Amanda Gorman’s Poem “The Hill We Climb” | Inauguration Day
For the first time in forever, things feel okay again–even TV is starting to feel like entertainment we are enjoying. Miss Scarlet and the Duke made its U.S. debut on PBS. Zoey’s Extraordinary Playlist reminded us that grief isn’t always a linear path. The Expanse gave us yet another remarkable episode for Naomi. A Discovery of Witches brought in a fan favorite character, WandaVision premiered its third and best episode to date, and Bridgerton was renewed for a second season so everyone will likely be buzzing about this for a while. But it’s a new season in America, too and the 46th Inauguration Ceremony for President Joe Biden and (first ever) Madam Vice President Kamala Harris gave us a poetry reading by 22-year-old Amanda Gorman we’ll never forget.
Source: YouTube / CNBC Television
When day comes, we step out of the shade aflame and unafraid. The new dawn blooms as we free it. For there is always light. If only we’re brave enough to see it. If only we’re brave enough to be it.Amanda Gorman
There are so few words to put into words the exhilarating joy and inspiration we lived through watching this woman boldly and vulnerably share her words with the entire world. For a moment, the world was quiet with her–the world (or rather most everyone watching) was vulnerable with her. For a moment, my entire Twitter timeline and text chains were full of praise for 22-year-old Amanda Gorman who shared her vulnerability with the world. For a moment, we were reminded of the fact that after the dark times America, and thus inadvertently the world lived through, restoration could come in the morning.
There are a number of ways in which bravery could manifest itself into action and sometimes it’s through a poem. It’s through the vulnerable bravery that’s required to read something that you’ve written, something you are passionate about outloud. It’s the vulnerable bravery to share your words with the rest of the world and we’ll be thankful everyday that Gorman shared hers with us. “Our blunders become their burdens. But one thing is certain, if we merge mercy with might and might with right, then love becomes our legacy and change our children’s birthright.” Every little word choice in this poem is the powerful showcase of bravery–determination and what it means to be someone with compassion.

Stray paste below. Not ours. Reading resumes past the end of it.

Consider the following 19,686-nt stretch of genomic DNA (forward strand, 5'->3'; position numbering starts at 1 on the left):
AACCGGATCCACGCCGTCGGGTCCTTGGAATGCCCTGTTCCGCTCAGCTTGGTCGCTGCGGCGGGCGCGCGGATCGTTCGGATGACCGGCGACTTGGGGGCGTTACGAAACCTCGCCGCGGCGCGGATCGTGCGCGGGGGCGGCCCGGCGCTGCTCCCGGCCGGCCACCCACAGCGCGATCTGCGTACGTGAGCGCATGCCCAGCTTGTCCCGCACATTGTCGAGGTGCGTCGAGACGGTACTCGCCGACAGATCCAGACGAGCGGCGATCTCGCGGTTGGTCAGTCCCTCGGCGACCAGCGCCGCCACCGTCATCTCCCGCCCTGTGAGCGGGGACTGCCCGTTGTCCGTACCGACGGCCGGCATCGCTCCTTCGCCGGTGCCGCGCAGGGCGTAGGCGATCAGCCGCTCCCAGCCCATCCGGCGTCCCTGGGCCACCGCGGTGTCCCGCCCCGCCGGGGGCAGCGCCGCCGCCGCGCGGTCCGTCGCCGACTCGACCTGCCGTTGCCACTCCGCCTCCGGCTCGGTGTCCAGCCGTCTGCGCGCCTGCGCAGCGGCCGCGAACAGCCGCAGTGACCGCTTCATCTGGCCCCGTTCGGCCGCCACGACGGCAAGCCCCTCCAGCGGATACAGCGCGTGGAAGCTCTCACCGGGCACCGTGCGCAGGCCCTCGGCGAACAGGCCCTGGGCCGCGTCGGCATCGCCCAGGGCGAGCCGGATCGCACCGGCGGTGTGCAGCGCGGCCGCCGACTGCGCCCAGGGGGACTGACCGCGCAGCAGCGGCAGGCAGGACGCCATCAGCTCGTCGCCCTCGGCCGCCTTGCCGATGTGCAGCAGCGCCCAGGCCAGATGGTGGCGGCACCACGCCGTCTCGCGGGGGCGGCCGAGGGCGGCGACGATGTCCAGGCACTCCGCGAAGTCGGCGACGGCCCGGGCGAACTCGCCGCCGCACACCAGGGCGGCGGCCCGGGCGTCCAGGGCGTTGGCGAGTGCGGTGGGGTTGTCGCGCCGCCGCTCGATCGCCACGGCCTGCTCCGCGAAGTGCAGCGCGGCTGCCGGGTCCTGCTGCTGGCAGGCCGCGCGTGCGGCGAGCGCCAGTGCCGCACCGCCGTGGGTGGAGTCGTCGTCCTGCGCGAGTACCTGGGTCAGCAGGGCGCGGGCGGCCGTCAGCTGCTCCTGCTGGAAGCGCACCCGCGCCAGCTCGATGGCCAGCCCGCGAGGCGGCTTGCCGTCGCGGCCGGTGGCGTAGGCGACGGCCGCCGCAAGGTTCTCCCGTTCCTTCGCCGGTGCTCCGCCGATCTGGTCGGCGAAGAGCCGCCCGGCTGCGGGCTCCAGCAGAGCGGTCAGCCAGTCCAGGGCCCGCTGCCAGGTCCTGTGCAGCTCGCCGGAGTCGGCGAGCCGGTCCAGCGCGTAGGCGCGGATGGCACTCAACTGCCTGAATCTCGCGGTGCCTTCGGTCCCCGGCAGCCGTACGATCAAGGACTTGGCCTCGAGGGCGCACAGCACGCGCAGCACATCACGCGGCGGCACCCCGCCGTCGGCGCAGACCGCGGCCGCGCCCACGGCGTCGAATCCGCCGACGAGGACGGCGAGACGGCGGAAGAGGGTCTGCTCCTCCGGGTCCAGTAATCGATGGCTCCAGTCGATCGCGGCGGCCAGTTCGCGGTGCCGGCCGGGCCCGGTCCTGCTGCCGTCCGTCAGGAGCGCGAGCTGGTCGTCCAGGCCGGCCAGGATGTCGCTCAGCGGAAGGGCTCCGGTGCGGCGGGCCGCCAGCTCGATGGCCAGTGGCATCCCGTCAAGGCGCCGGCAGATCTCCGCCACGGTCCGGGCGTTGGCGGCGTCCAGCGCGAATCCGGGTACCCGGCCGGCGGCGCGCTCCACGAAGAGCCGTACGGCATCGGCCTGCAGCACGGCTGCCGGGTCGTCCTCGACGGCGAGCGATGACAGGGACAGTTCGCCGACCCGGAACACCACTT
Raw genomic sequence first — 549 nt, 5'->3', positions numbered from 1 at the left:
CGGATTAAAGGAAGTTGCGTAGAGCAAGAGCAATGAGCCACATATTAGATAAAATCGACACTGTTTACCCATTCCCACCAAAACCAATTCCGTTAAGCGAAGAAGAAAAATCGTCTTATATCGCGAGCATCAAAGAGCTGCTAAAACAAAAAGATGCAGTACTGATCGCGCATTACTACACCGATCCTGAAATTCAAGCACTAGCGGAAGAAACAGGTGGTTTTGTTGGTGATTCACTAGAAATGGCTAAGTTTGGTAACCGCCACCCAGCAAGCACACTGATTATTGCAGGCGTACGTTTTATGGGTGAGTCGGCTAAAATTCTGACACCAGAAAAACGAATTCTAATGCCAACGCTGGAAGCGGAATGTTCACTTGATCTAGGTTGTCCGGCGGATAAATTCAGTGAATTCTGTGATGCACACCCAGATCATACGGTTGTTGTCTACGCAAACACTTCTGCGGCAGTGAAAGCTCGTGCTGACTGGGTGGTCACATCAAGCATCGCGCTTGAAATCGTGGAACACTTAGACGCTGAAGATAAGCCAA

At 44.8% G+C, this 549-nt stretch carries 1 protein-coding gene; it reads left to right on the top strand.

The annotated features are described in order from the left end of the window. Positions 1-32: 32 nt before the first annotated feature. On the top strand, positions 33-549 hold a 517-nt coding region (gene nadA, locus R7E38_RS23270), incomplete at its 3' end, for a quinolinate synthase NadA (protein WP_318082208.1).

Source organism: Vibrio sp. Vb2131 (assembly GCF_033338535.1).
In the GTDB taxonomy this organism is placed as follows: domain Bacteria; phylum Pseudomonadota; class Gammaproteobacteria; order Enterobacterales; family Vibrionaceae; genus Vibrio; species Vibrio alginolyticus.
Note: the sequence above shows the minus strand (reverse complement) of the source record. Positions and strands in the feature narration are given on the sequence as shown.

Compassion and bravery in this way is the very thing the world was lacking. It’s the very thing we’ve all been so desperate for four years now.
Scripture tells us to envision that everyone shall sit under their own vine and fig tree and no one shall make them afraid. If we’re to live up to her own time, then victory won’t lie in the blade, but in all the bridges we’ve made. That is the promise to glade, the hill we climb if only we dare.Amanda Gorman
We could go on, quoting every word, taking apart every line (not to criticize, but to praise) to find something new and beautiful. Something inspiring. Something that will make us feel braver in our own lives to do something with what we have. Words matter. Words have always mattered. Poetry matters. Creative outlets matter. Gorman took the words in her heart and gave us a creative treasure, reminding every single person who’s listening that what we do matters. Bravery matters–daring to try matters. It’s people–women, like Amanda Gorman whose bravery reminds us of the fact that faith and hope in America can be restored. It’s women like Amanda Gorman whose bravery and talent reminds us to always hold on to the importance of words and to use them to uplift.
At the end of the day, history will always remind us of the fact that words as beautiful as this will be a lasting treasure forever. History will remember Amanda Gorman, rightfully so, for many things, but in this moment, as the woman whose poem touched each of our hearts. If she does in fact run for president one day, she has our vote. Through and through.
This is the best thing we all watched this year, there was nothing better, so instead of asking what you all watched this week, we’ll ask this–what was your favorite part of Amanda Gorman’s poem?